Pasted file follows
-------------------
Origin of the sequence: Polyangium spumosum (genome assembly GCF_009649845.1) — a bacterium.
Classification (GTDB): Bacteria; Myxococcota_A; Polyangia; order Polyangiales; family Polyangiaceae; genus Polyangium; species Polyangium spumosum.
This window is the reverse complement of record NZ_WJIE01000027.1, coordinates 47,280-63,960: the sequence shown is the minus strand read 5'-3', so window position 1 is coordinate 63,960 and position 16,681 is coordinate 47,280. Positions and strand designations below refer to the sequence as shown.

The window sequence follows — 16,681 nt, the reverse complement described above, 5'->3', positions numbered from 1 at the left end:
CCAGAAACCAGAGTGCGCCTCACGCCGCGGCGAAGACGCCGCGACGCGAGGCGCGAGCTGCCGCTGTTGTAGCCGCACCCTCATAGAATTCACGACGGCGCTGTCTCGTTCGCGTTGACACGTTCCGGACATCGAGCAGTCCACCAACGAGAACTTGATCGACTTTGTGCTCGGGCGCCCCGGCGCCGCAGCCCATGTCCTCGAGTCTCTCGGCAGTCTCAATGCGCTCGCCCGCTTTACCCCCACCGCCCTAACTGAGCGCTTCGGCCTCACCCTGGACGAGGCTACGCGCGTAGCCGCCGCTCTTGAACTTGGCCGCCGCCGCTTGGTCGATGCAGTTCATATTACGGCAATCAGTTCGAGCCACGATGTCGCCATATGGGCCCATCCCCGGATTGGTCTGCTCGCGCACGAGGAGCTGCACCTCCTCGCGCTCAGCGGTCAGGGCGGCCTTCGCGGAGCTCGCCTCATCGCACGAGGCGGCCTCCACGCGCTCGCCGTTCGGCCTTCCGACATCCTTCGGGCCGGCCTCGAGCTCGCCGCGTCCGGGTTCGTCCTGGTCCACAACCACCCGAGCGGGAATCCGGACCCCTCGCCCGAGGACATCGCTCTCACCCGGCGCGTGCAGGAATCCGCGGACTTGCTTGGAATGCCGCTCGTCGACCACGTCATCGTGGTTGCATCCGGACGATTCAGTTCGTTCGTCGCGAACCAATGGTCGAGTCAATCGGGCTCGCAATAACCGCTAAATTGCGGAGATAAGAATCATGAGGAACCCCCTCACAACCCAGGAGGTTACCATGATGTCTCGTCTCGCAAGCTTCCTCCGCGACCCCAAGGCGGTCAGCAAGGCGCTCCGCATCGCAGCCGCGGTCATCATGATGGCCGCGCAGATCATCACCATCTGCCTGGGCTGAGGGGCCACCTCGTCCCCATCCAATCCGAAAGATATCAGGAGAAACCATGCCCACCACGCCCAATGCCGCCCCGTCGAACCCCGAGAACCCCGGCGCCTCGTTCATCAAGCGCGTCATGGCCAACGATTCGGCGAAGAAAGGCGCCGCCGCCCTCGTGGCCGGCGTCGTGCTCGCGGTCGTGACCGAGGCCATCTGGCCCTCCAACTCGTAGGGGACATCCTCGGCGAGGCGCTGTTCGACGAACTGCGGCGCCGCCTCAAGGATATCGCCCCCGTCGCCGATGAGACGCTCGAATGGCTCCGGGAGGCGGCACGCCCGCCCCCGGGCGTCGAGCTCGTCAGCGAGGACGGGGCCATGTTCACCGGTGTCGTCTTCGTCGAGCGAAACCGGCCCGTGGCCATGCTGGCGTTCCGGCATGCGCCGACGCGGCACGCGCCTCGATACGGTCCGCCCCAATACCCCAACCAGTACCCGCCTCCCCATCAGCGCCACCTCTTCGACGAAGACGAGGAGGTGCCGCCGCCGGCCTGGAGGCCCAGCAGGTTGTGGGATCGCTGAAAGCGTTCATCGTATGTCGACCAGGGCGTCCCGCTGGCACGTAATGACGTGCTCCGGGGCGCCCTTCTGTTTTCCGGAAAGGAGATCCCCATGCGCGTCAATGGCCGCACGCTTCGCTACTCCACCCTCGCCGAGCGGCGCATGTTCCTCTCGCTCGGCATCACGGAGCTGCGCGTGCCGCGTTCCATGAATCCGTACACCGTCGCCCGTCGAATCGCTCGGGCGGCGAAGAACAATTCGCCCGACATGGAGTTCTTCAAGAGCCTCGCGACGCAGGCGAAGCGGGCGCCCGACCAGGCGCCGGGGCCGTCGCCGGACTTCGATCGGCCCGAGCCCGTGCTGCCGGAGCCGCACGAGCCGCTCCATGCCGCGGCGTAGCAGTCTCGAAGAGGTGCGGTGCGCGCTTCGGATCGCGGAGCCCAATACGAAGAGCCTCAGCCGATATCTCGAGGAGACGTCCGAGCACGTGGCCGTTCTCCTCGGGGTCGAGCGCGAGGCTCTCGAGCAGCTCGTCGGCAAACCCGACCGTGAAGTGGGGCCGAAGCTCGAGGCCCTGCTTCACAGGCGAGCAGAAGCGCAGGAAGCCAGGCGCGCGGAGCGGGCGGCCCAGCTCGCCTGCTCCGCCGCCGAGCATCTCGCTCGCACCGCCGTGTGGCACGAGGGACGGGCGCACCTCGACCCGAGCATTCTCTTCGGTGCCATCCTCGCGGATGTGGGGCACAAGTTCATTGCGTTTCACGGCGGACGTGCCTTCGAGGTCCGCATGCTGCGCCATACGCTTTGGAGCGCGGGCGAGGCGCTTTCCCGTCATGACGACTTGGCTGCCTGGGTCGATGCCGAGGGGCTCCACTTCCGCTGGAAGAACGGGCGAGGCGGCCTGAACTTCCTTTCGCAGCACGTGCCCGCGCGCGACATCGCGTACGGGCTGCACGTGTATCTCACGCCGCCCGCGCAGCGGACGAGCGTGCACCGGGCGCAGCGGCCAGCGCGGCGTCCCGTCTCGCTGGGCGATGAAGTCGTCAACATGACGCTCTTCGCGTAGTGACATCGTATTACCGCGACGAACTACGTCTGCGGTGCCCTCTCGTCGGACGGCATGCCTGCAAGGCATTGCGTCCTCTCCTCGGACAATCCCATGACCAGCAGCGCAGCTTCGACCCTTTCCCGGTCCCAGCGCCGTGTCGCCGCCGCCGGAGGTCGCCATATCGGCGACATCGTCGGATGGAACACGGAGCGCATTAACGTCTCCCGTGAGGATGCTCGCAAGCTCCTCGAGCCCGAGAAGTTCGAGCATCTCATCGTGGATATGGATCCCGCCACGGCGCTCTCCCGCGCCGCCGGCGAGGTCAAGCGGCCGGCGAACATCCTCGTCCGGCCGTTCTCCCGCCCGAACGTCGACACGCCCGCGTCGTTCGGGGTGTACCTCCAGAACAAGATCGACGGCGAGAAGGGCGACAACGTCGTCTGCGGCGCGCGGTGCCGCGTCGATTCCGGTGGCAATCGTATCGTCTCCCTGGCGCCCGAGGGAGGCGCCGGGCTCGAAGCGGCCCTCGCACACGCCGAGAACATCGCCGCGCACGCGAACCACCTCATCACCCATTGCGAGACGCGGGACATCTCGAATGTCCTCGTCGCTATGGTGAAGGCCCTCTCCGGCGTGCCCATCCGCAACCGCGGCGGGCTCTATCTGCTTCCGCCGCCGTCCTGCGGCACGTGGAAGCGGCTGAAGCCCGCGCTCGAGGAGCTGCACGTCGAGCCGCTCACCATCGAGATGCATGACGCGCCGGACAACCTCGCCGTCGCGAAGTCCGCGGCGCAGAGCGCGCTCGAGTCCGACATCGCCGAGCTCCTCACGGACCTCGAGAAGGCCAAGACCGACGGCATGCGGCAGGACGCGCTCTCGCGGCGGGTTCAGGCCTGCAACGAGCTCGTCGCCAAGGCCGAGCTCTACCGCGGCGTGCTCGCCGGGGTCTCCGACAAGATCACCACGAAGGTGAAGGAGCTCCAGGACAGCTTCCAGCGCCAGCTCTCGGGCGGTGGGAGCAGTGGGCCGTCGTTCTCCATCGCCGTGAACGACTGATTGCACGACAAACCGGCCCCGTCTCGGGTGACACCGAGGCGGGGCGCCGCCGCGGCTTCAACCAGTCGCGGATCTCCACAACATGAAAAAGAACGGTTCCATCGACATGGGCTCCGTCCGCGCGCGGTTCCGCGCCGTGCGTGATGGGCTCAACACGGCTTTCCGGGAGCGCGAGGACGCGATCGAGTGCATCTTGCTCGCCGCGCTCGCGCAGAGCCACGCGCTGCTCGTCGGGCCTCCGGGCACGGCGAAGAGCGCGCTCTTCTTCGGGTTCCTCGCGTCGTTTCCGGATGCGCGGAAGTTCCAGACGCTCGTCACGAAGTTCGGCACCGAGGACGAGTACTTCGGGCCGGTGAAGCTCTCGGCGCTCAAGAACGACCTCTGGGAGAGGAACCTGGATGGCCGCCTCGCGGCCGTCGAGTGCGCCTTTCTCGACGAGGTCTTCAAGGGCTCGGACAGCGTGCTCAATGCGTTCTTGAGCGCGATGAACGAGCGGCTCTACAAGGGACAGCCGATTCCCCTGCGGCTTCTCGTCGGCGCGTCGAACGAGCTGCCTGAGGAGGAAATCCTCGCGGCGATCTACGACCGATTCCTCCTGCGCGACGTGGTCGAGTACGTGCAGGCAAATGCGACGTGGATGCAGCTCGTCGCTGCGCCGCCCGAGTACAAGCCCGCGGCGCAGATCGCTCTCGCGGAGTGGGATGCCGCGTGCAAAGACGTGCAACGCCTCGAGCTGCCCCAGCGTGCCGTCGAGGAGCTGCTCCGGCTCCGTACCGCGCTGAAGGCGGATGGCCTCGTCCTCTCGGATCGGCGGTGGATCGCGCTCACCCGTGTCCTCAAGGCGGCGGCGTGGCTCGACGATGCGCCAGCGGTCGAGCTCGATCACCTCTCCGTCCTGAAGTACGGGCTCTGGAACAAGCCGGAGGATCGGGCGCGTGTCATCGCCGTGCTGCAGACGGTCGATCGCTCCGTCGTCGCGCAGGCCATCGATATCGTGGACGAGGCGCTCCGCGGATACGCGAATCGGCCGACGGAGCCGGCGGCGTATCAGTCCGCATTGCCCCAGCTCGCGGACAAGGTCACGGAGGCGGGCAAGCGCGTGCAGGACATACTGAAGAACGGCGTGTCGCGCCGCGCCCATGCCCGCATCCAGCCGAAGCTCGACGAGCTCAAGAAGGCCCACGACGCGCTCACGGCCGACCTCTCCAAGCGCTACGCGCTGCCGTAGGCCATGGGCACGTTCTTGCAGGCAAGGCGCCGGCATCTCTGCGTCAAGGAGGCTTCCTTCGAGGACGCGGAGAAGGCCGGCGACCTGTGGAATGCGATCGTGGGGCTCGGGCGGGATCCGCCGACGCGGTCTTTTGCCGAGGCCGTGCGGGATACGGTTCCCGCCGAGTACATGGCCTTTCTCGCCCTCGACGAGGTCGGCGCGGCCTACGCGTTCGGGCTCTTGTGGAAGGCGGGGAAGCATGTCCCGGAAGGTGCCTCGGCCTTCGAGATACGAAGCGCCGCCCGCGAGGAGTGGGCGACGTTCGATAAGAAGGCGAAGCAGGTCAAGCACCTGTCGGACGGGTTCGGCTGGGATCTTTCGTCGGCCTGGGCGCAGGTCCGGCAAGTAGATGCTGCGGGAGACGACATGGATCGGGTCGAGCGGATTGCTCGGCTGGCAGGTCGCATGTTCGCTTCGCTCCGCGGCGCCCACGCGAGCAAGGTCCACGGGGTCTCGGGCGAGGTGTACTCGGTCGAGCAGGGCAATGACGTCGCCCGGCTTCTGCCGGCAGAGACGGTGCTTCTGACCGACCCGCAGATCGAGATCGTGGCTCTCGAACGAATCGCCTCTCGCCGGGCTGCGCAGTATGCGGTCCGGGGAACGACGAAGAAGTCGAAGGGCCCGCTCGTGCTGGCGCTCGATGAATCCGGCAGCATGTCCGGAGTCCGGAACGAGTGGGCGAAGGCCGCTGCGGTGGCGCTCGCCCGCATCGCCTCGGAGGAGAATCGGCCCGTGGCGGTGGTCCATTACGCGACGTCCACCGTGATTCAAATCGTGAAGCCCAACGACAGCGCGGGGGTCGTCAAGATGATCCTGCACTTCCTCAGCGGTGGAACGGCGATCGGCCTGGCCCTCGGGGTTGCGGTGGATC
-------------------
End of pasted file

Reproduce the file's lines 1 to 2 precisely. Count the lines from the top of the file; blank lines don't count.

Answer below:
Origin of the sequence: Polyangium spumosum (genome assembly GCF_009649845.1) — a bacterium.
Classification (GTDB): Bacteria; Myxococcota_A; Polyangia; order Polyangiales; family Polyangiaceae; genus Polyangium; species Polyangium spumosum.